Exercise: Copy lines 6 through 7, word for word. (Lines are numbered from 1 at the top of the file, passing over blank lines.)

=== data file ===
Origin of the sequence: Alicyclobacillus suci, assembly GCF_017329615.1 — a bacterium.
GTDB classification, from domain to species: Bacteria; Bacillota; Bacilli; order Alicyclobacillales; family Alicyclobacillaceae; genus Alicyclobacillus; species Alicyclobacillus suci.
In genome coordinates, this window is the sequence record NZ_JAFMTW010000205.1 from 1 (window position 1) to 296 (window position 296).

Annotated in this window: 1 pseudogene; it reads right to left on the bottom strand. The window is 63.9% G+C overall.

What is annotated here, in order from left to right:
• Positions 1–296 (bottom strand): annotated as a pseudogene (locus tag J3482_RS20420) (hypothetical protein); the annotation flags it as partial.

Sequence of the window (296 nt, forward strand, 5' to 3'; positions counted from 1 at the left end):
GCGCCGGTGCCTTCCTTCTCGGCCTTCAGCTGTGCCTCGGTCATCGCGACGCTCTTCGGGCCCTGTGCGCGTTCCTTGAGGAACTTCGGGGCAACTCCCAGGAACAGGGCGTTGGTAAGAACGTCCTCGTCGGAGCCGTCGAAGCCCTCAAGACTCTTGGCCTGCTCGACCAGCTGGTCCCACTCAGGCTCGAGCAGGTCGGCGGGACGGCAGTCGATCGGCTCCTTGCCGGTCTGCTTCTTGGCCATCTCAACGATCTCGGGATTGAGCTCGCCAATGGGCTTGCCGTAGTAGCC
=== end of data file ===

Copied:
• Positions 1–296 (bottom strand): annotated as a pseudogene (locus tag J3482_RS20420) (hypothetical protein); the annotation flags it as partial.

Sequence of the window (296 nt, forward strand, 5' to 3'; positions counted from 1 at the left end):